For the past couple of months or so I have been in touch with Marshall Carbee after meeting him via the lovely Albina Colden at her opening this past spring at artstream. He invited me over to his studio (as seen in the photos) in the Button Factory in Portsmouth on Saturday for lunch and a chat about his upcoming exhibition with us next year at the gallery. I took a ton of photos and well, this is all I could come up with for you! (sorry Marshall, our hammy ones by the window just didn't make the cut!)
He has lived the life of an artist sincerely since he was a small child. At age 10 he began working half of his school days at the Derryfield School and the other half at the Currier art school. I saw a woodcut which he did at age 10. It was beautiful. There is little he has not tried in media from working on films - (one of my favorites Basquiat, he painted all of the paintings in that film!) to pen and ink,marble sculpture, constructions to welded sculpture and jewelry to paintings with pastel, oil or acrylic. Mixed media, large scale photo montage, you name it he
has tried it. And has done it very well. My kind of artist. We had a nice lunch together chatting about and viewing a ton of his work, it just went on forever. I heard a lot of interesting stories too of his life in Paris and New York, as well as the work he did for PeeWee's Playhouse and the mutant toy animals... (think Toy Story and Sid) Just so wonderful Creepy! There is just too much to go into here so ...
You have to read his bio. You must visit his website to view more of his work. Here's the bio:
American artist Marshall Carbee has exhibited his painting, sculpture, and works on paper in one-man shows in cities around the world, including New York, Paris, St. Petersburg, Moscow, Caracas and Tokyo. In May of 2004 over 100 of Carbee's works were displayed in a one -man show at Tuft's University. A prolific and gifted artist, Carbee's work hangs in galleries and private collections in Europe and North and South America. He was twice nominated to Esquire's prestigious annual register of Americans Under Forty, a list of young people who have made significant contributions in their fields.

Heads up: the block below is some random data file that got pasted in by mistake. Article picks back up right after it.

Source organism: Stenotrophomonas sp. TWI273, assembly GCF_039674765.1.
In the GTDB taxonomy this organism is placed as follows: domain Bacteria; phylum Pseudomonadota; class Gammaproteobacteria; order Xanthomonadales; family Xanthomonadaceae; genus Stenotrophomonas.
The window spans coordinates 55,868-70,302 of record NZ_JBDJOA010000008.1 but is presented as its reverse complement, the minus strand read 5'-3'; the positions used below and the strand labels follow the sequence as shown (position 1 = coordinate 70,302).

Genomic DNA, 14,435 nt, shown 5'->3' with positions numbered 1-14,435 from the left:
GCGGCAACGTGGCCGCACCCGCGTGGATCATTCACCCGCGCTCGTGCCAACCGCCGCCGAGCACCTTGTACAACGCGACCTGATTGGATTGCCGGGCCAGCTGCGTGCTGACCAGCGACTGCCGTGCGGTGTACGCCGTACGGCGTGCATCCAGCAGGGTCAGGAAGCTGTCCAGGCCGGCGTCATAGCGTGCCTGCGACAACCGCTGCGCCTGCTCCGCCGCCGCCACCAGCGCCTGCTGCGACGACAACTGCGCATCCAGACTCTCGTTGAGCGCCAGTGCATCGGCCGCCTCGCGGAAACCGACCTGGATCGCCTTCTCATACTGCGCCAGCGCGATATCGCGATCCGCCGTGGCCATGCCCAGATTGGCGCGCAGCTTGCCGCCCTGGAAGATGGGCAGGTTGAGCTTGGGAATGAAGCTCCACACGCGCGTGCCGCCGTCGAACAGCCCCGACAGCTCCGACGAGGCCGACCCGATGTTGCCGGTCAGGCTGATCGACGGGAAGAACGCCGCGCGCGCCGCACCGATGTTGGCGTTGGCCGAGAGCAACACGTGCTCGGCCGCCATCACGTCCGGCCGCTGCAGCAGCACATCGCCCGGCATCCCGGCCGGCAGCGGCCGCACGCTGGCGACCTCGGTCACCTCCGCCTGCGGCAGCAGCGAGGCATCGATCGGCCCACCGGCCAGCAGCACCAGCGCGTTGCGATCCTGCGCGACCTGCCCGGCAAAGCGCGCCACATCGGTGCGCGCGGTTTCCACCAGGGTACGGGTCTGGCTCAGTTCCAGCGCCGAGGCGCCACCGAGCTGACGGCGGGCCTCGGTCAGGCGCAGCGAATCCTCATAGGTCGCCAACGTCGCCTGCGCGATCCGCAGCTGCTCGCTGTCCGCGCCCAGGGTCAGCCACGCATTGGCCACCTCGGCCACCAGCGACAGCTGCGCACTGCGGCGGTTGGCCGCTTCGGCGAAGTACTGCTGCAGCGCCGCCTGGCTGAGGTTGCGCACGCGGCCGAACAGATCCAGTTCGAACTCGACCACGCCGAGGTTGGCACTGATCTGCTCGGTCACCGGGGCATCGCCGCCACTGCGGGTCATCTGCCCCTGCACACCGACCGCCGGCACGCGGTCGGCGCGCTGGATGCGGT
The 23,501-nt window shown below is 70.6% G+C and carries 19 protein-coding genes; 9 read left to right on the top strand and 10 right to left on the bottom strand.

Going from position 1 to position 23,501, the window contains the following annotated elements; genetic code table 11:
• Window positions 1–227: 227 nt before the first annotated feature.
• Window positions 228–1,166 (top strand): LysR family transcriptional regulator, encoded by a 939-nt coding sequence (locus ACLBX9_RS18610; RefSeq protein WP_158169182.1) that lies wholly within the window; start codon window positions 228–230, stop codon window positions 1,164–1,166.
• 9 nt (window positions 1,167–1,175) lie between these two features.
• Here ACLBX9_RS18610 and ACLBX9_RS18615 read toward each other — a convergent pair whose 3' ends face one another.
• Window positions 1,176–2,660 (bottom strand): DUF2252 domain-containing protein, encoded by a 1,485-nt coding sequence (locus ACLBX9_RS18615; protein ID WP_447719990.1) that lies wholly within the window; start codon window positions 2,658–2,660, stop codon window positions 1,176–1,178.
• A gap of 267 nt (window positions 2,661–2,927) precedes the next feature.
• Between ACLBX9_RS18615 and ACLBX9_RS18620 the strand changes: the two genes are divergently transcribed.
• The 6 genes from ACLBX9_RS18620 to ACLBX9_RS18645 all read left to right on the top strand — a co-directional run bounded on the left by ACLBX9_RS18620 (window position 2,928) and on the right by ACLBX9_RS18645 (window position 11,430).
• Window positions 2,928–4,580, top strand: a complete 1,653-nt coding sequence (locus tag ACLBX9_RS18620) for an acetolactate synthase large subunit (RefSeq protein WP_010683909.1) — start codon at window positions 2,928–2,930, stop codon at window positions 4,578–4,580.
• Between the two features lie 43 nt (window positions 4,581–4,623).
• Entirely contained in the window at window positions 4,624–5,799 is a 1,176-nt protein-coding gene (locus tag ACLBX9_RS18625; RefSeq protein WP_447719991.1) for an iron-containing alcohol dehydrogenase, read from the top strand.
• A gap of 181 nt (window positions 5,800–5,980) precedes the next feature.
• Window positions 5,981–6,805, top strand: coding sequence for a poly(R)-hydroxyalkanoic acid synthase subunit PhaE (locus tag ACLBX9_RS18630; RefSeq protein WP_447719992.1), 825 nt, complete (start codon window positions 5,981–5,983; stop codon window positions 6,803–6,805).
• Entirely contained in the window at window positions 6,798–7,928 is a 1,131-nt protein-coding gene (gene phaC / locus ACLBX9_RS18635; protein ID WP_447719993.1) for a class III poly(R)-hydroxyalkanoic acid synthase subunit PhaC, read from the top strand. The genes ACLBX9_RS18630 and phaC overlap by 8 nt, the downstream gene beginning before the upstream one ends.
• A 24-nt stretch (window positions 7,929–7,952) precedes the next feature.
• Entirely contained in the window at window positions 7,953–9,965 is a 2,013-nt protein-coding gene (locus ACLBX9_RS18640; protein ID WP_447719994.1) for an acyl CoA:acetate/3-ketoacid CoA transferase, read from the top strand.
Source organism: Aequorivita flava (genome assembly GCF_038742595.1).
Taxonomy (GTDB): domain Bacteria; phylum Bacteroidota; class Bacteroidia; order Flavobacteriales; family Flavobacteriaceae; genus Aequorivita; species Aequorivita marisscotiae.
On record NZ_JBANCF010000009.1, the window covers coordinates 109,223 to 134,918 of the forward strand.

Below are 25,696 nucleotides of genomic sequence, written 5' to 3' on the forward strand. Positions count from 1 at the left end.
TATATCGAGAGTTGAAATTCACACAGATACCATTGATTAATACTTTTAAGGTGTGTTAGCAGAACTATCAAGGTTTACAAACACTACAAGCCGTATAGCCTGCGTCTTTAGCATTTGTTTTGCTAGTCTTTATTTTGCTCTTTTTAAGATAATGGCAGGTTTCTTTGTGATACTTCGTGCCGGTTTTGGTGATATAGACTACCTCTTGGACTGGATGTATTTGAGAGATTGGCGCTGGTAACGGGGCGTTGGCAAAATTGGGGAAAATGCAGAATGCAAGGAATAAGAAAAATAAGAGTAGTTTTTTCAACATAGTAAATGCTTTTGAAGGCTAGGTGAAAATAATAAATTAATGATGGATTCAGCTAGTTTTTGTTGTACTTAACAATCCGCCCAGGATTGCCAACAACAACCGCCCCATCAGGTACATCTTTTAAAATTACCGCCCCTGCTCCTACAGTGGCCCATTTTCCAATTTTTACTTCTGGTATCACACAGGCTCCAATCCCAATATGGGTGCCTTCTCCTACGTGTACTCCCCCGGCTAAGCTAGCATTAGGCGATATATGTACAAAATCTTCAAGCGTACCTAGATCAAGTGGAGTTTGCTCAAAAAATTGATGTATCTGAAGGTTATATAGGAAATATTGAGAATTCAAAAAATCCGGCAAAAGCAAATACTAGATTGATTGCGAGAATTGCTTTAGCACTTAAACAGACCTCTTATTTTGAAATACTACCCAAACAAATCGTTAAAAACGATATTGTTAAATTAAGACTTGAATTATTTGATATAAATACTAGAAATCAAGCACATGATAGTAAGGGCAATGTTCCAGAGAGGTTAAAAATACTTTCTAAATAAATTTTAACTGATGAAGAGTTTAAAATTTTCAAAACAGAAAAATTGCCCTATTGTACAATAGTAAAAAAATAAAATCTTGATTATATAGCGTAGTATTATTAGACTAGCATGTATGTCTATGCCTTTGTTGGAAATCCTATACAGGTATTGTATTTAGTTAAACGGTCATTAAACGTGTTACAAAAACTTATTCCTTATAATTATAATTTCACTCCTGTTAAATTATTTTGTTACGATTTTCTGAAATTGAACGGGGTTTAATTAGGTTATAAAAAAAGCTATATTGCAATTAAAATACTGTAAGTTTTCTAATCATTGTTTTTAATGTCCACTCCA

Born in Manchester, New Hampshire, Carbee graduated from University of New Hampshire, where he participated in the school's first fine arts program. His studies there resulted in the formulation of his own curricular innovation, a degree awarded in the discipline of drawing. Shortly after graduating, he illustrated a children's book, The Magic Board, which was a gift from his alma mater to the regional public school system. In conjunction with the Portsmouth Community Action Program, he also founded an art school for underprivileged children.
In the 1980's, Carbee founded the Pine Family, Inc., a production company that worked extensively with NHK, the Japanese public broadcasting network to produce twenty-two documentaries focusing on international economic and environmental concerns and ongoing status of U.S.-Japan relations.
A succession of multimedia projects led Carbee to participate in music videos and movies, and his work can be seen in films by Robert Altman, Steven Spielberg, Woody Allen, Al Pacino, Julian Schnabel, Richard Donner, and Ang Lee, among others. His film credits include Men in Black, Eraser, Donnie Brasco, Conspiracy Theory, The Ice Storm, and Basquiat.
Carbee worked on several television projects in New York including Saturday Night Live, Good Morning America, Sesame Street, Regis and Kathy Lee, All My Children, and One Life to Live. Among his television credits, Carbee's work provided the prototype for the original Mutant Toyland of Pee Wee's Playhouse. His production design for the music video of Michael Jackson's Grammy Award-winning single "Don't Stop Till You Get Enough" features Carbee's miniature set design and original animation. He has created artwork for special events and industrial shows for such recording artists as Bob Dylan, Willie Nelson, The Clash, Elvis Costello, Joe Cocker, Cheap Trick, Meatloaf, Earth Wind and Fire, Michael Jackson, Barbara Streisand, and the Rolling Stones.
In 1996, Carbee turned his hand to filmmaking. He wrote, produced, and directed the short film I'll Be Yours Forever, for which he was honored with a nomination for the Discovery Award, presented by the New Hampshire Humanities Council to an artist working in a new medium.
In 2004, Carbee's bio-crystalline conceptual art project, "Minor to Major, DC", created on September 7, 2001 for the White House in Washington, DC, became part of the private art collection of Mrs.Laura Bush. On September 7, 2001, four days before the attacks, Carbee photographed major league baseball bases filled with Herkimer diamonds placed around the White House. Included in the piece is a sculpture of a white marble "First Base", images of the four bases surrounding the White House, and a nameless street map of the neighborhood.
Resident in Paris and New York, Carbee also maintains a studio near his home on the New England coast. Carbee's visual column 1502GDD is published weekly in The Wire, an arts and public affairs newspaper. On his beach property stand four cement blocks, the last remains of Marconi's antenna tower for the first wireless transmission across the Atlantic. Carbee hosts a community radio program called Culture Waves on WSCA-LP 106.1 FM, Portsmouth Community Radio. The program can be heard Thursdays 6:00 to 7:00 PM streaming over the web at www.wirenh.com.What more can I say? His work just speaks to me. Keep watching this space. More of Marshall to come.
The word for the day is ... prolific ... as in more and more and more, someone who can produce the goods and the steady stream of rain we keep seeming to attract in New England this June.